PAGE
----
OPINION: Urgent reform needed to stop dental industry decaying
- Credit: Getty Images/iStockphoto
Some MPs in Norfolk have rightly said that we need more dentists. But their proposed solution of a dental training college misses the point.
Dentistry courses last five years, plus up to two years of supervised practice, so even if more money were ploughed into training tomorrow, it would take years before the results affected the current shortage.
Besides, the whole system is broken.
Dentistry was in crisis before Covid-19, with NHS commitments on the wane and many younger dentists simply not seeing a future for themselves in the service.
The government urgently needs to bring forward long overdue reforms to the NHS dental contract, which was established in 2006.
The contract limits the number of NHS appointments available, even though dentists often have available time slots to fill. It prevents dentists from seeing NHS patients when they need to be seen, and expects them to meet higher patient targets when there are local closures - often without the full payment required.
It also includes perverse disincentives that mean dentists can be paid similar rates for doing one filling as they are for extensive dental work. NHS contracts can end up being handed back because they become unviable.
- 1 Two Norfolk seaside hotels named among the best in Britain
- 2 Breakup and burglary! Couple's chaos after £101m win on Euromillions
- 3 Michael McIntyre and Robert Rinder spotted at Carrow Road
- 4 Norfolk couple: 'We’ve lost £30k in cryptocurrency scam'
- 5 Man seriously injured in A47 crash after police pursuit
- 6 Norfolk police officer goes on the run to win £100,000 on Hunted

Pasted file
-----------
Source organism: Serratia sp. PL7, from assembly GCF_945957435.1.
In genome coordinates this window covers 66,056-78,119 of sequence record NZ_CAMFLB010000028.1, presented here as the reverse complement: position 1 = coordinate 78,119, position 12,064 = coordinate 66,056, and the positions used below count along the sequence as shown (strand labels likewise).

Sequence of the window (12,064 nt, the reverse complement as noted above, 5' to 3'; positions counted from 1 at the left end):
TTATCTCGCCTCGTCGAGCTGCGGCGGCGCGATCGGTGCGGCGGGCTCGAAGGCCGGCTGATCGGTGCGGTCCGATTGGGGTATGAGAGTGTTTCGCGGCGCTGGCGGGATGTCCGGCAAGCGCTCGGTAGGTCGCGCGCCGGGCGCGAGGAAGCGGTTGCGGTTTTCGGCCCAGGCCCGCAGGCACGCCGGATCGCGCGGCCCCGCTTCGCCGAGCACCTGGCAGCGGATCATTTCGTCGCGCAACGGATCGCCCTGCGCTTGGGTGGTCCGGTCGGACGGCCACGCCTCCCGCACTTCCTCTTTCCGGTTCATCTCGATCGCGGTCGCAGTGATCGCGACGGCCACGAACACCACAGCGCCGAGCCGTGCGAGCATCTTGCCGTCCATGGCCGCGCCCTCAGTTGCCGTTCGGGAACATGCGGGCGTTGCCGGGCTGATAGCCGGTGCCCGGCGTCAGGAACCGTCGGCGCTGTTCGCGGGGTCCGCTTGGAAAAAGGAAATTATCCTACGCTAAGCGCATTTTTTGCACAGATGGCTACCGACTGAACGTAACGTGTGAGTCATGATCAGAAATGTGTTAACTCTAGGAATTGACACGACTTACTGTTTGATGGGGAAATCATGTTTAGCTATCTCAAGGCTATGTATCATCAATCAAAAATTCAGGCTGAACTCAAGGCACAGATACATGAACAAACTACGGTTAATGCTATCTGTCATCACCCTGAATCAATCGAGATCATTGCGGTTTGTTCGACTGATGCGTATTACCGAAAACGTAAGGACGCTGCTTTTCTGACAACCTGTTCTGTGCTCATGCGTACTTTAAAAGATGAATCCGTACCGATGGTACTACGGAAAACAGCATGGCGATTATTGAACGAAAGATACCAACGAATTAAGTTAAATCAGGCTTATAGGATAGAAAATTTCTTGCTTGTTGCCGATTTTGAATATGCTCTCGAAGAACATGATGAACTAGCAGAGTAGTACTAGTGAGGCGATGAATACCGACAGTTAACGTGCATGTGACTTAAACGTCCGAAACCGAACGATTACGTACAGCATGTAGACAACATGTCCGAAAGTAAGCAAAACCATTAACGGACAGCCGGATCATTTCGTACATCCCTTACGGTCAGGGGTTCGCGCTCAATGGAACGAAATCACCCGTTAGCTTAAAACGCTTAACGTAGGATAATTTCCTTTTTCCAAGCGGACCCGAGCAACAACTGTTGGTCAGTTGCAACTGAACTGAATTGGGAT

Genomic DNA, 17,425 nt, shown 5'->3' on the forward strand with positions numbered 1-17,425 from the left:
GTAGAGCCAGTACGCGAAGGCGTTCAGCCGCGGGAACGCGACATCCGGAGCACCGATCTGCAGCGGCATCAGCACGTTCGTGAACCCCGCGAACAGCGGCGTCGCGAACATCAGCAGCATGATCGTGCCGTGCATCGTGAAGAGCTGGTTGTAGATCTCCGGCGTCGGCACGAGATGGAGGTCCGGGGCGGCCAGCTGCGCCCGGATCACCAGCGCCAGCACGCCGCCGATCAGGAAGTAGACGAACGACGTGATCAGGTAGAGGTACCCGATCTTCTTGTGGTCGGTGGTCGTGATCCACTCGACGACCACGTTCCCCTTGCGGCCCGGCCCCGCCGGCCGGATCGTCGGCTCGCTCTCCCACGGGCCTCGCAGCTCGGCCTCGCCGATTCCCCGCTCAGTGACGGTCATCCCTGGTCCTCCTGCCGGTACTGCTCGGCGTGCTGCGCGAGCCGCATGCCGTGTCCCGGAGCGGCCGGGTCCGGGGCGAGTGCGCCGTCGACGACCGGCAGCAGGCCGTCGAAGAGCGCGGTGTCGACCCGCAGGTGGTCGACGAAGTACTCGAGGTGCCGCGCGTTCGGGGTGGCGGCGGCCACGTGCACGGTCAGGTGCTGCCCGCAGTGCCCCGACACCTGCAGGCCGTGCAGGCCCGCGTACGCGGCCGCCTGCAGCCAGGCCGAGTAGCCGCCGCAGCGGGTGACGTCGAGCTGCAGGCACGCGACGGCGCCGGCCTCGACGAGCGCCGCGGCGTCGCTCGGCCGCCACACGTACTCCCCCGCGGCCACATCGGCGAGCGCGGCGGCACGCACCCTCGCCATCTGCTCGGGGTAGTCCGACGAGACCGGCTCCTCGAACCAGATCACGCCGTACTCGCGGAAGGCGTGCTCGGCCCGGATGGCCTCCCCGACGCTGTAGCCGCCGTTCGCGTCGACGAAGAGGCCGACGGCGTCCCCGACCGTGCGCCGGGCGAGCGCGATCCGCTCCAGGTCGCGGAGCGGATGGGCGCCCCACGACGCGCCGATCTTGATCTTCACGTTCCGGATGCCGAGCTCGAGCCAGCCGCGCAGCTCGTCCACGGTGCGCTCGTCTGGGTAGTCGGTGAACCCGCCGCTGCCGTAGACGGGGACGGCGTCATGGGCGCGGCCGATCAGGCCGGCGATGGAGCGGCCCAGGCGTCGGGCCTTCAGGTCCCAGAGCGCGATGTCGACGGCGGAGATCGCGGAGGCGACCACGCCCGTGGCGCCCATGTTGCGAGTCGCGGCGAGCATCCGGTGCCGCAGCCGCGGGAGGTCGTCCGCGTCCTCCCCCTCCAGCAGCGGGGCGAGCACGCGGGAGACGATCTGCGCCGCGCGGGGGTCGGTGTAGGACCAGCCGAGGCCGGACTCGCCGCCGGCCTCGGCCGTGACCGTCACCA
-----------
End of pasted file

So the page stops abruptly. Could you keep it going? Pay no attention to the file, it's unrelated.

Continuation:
- 7 Lane of A47 remains shut after serious crash yesterday afternoon
- 8 A47 closed for several hours following crash in west Norfolk
- 9 Boat users given fines over £16k for breaking rules on Norfolk Broads
- 10 Eleventh McDonald's drive-thru could be set for Norwich
Dental health has improved over the past two decades; fewer older people are resorting to a full set of false teeth, and more working age people are in customer-facing roles where they are more conscious of their appearance.
All of this means the demands on the system are greater – and yet, government seems to have decided that access to an NHS dentist isn’t a universal right for every person and that only those with the most urgent dental emergencies are seen. Fewer routine appointments will simply lead to more emergency fixes later on.
Government also plans to bar non-UK-trained dentists from practising in the UK from 2023 even though 22% of dentistry care and treatment is provided by dentists from the European economic area.
Swift action is needed to reduce the impact that Brexit will have on those who have received their training in the EU but whose qualifications are no longer going to be recognised in the UK.
This can be done by looking at international dentistry qualifications. The overseas registration examination only has 500 places available annually in the UK and the Association of Dental Groups has recommended the numbers should be increased, and the examination offered in candidates’ home countries.
Then there is the issue of funding. After a decade of savage cuts to public services, the Government must provide adequate resources as a matter of urgency to reverse the alarming decline of NHS dentistry and guarantee its long-term sustainability.
A recent, time-limited, £50 million injection nationally will fund less than 1% of the 40 million appointments that have been lost since the start of the pandemic.
The British Dental Association has described the government’s response to the crisis as one of “soundbites instead of straight answers.”
Nearly 1,000 dentists left NHS dentistry in England last year, but this is just the tip of the iceberg.
Two thirds of dentists in England have indicated they are set to reduce their NHS commitment, with more than a third stating they plan to go fully private in the next year. Less than half are confident their practice will continue to provide any NHS services from April 2022.
As Wera Hobhouse MP said: "The current crisis will not improve unless we make it viable for dentists to provide NHS treatments and make NHS dentistry a place where people want to work.
"Dentists in my constituency have told me that they want to provide NHS treatment but just cannot make it viable under the current conditions.”
A new system is needed now and should be one that prioritises prevention, is patient-centred and reflects modern dentistry.
Steff Aquarone is parliamentary spokesperson for North Norfolk Liberal Democrats